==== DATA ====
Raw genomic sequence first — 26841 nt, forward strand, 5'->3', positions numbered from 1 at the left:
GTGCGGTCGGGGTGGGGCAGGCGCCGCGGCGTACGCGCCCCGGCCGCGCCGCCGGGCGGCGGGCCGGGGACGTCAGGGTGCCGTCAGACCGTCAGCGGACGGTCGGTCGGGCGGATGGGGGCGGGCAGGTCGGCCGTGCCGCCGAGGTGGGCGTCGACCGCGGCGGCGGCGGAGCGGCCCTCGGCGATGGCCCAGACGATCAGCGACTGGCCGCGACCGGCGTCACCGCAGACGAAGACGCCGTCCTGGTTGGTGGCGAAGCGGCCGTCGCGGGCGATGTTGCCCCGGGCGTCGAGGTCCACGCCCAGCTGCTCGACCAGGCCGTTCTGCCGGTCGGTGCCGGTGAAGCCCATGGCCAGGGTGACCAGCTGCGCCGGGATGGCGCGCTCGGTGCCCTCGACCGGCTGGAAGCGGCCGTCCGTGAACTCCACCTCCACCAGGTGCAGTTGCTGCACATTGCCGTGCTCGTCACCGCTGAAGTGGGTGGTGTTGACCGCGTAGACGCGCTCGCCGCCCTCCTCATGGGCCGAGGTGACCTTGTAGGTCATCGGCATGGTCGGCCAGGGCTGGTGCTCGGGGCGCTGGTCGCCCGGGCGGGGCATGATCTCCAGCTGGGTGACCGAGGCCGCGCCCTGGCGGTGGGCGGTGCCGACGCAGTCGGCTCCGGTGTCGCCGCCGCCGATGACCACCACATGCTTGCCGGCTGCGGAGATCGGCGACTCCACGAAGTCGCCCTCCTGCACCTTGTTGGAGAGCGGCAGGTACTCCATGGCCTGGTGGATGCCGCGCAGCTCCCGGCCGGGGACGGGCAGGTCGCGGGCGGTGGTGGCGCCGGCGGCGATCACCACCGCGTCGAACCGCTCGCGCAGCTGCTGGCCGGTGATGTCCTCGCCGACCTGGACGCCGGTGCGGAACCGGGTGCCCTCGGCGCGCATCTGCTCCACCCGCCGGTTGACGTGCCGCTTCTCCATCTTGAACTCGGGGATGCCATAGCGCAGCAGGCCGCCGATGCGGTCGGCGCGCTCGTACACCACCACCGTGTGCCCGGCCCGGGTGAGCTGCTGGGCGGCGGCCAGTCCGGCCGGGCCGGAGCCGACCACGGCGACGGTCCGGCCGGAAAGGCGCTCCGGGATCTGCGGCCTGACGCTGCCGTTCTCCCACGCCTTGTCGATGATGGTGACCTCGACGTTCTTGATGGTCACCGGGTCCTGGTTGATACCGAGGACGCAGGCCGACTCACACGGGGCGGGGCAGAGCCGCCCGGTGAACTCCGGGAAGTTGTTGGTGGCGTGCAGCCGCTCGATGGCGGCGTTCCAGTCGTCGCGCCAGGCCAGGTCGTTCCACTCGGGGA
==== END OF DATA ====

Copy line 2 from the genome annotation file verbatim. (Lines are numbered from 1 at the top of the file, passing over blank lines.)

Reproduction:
GTGCGGTCGGGGTGGGGCAGGCGCCGCGGCGTACGCGCCCCGGCCGCGCCGCCGGGCGGCGGGCCGGGGACGTCAGGGTGCCGTCAGACCGTCAGCGGACGGTCGGTCGGGCGGATGGGGGCGGGCAGGTCGGCCGTGCCGCCGAGGTGGGCGTCGACCGCGGCGGCGGCGGAGCGGCCCTCGGCGATGGCCCAGACGATCAGCGACTGGCCGCGACCGGCGTCACCGCAGACGAAGACGCCGTCCTGGTTGGTGGCGAAGCGGCCGTCGCGGGCGATGTTGCCCCGGGCGTCGAGGTCCACGCCCAGCTGCTCGACCAGGCCGTTCTGCCGGTCGGTGCCGGTGAAGCCCATGGCCAGGGTGACCAGCTGCGCCGGGATGGCGCGCTCGGTGCCCTCGACCGGCTGGAAGCGGCCGTCCGTGAACTCCACCTCCACCAGGTGCAGTTGCTGCACATTGCCGTGCTCGTCACCGCTGAAGTGGGTGGTGTTGACCGCGTAGACGCGCTCGCCGCCCTCCTCATGGGCCGAGGTGACCTTGTAGGTCATCGGCATGGTCGGCCAGGGCTGGTGCTCGGGGCGCTGGTCGCCCGGGCGGGGCATGATCTCCAGCTGGGTGACCGAGGCCGCGCCCTGGCGGTGGGCGGTGCCGACGCAGTCGGCTCCGGTGTCGCCGCCGCCGATGACCACCACATGCTTGCCGGCTGCGGAGATCGGCGACTCCACGAAGTCGCCCTCCTGCACCTTGTTGGAGAGCGGCAGGTACTCCATGGCCTGGTGGATGCCGCGCAGCTCCCGGCCGGGGACGGGCAGGTCGCGGGCGGTGGTGGCGCCGGCGGCGATCACCACCGCGTCGAACCGCTCGCGCAGCTGCTGGCCGGTGATGTCCTCGCCGACCTGGACGCCGGTGCGGAACCGGGTGCCCTCGGCGCGCATCTGCTCCACCCGCCGGTTGACGTGCCGCTTCTCCATCTTGAACTCGGGGATGCCATAGCGCAGCAGGCCGCCGATGCGGTCGGCGCGCTCGTACACCACCACCGTGTGCCCGGCCCGGGTGAGCTGCTGGGCGGCGGCCAGTCCGGCCGGGCCGGAGCCGACCACGGCGACGGTCCGGCCGGAAAGGCGCTCCGGGATCTGCGGCCTGACGCTGCCGTTCTCCCACGCCTTGTCGATGATGGTGACCTCGACGTTCTTGATGGTCACCGGGTCCTGGTTGATACCGAGGACGCAGGCCGACTCACACGGGGCGGGGCAGAGCCGCCCGGTGAACTCCGGGAAGTTGTTGGTGGCGTGCAGCCGCTCGATGGCGGCGTTCCAGTCGTCGCGCCAGGCCAGGTCGTTCCACTCGGGGA